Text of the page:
By current health-care policies
STANFORD, Calif. - Current methods of delivering health care to kids are woefully unable to cope with a pediatric disease pendulum that has swung from acute to chronic illnesses, says a researcher at the Stanford University School of Medicine and Lucile Packard Children's Hospital. In addition, some of the most effective clinical advances for children may increase the disparity between children teetering on the bottom rung of the social and economic ladder and their more fortunate peers.
"There's a growing gap between where child health is moving and how we're attempting to deliver health care to kids," said pediatrician and health policy researcher Paul Wise, MD, MPH.
Wise is a clinical professor of pediatrics in the medical school and a core faculty member at the university's Center for Health Policy and Center for Primary Care and Outcomes Research. The two appointments allow him to straddle the worlds of medicine and health policy, applying the strengths of both to enhance the care of children. His conclusions appear in the September issue of Health Affairs, a special thematic issue of the journal devoted to the health-care needs of children.
Acute childhood illnesses, particularly infectious diseases, are now prevented or managed so well that chronic illnesses such as asthma, obesity and diabetes have become more important threats to kids' health, according to Wise. Other chronic illnesses are on the rise in part because children are surviving previously lethal congenital and perinatal conditions.
"Helping children with these complex problems is the primary challenge facing pediatric hospitals today," said Wise. However, current policies and programs don't respond to the needs of chronically ill children, particularly as they move into their teen and adult years, and often ignore the increasingly evident linkages between adult-onset diseases - such as heart disease, high blood pressure and diabetes - and child health.
"The programs that tend to support kids with chronic illness often end abruptly when the child turns 18, although their needs can remain profound," said Wise. "It's not unusual for families to find themselves with virtually no support, which is really quite tragic."
Wise also made a strong case for looking at disparities in child health in a new way. "Medical progress cannot guarantee equity in health outcomes," he said. "Indeed, under our current health policies, new medical interventions are more likely to widen rather than reduce inequalities in child health."
More than one in six children in the United States lives in poverty, according to recent data from the U.S. Census Bureau. In addition to struggling for adequate food and shelter, the frequent lack of access to health insurance and regular checkups leaves many of these children medically adrift.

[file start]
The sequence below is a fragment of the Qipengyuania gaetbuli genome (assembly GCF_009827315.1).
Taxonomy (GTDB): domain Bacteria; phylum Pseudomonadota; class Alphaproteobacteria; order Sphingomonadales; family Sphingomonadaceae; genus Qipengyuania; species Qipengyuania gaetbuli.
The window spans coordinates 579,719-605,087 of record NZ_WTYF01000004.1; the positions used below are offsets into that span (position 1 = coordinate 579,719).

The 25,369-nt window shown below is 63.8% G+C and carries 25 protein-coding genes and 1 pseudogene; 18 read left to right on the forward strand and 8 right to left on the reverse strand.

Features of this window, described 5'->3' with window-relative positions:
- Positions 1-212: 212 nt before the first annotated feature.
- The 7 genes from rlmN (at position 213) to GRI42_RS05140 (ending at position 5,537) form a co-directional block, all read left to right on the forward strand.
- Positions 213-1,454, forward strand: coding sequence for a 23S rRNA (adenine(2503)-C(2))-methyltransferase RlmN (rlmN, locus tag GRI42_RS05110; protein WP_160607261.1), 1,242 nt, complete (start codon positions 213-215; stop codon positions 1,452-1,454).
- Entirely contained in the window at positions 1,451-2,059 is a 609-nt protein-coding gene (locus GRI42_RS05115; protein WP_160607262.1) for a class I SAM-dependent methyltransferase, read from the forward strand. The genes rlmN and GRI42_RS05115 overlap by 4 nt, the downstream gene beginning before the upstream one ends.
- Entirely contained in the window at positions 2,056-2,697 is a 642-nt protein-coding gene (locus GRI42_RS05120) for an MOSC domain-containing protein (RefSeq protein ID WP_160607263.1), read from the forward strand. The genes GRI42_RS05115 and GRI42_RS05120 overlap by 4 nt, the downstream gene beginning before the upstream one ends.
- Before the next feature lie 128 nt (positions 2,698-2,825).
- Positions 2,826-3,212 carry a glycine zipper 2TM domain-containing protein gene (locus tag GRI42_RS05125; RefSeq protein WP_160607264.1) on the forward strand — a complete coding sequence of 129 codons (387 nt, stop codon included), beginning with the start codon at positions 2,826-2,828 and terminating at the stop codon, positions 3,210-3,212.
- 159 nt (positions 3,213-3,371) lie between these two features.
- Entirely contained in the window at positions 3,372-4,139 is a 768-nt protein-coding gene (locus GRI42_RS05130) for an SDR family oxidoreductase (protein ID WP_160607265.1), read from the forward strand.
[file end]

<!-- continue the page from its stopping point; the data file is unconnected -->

The report documents that despite remarkable strides in medical capacity, the disparity between white and African-American children has actually increased over the past 30 years. For example, the introduction of surfactant, a treatment that can help the lungs of premature babies function properly, has proven highly effective in reducing mortality. However, evidence suggests that the disparity between white and African-American newborn mortality rates has actually widened over this same time period. The report provides evidence of the same kind of phenomenon for interventions designed to prevent or treat Sudden Infant Death Syndrome, severe birth defects and asthma.
"We can't just keep throwing clinical improvements out there and expect to reduce disparities in health outcomes," Wise said. "Each new intervention must be accompanied by programs to ensure it's reaching those kids who need it most."
Wise explained that treating children regardless of their ability to pay - a policy at Lucile Packard Children's Hospital and other children's hospitals - is one way to overcome some of the observed disparities in health-care access. Nationally recognized programs to reduce and treat obesity, cardiovascular disease and asthma, which draw both on the research strengths of Stanford's School of Medicine and the clinical expertise of Packard Children's Hospital physicians, are also successful ways to deliver the benefits of bench-to-bedside practices to children, he said.
Finally, he said he believes programs that teach pediatric advocacy to medical students and residents, like those initiated at Packard Children's Hospital, are critical to providing the best that modern pediatrics has to offer to all children, whatever their social status.
"It's a sad fact of modern medicine that, despite major improvements in health care for children, a growing number of poor and chronically ill children are not getting the care they need," he said. "These issues are the central challenge to all those who worry about the health and well-being of children."
Source: Eurekalert & othersLast reviewed: By John M. Grohol, Psy.D. on 21 Feb 2009
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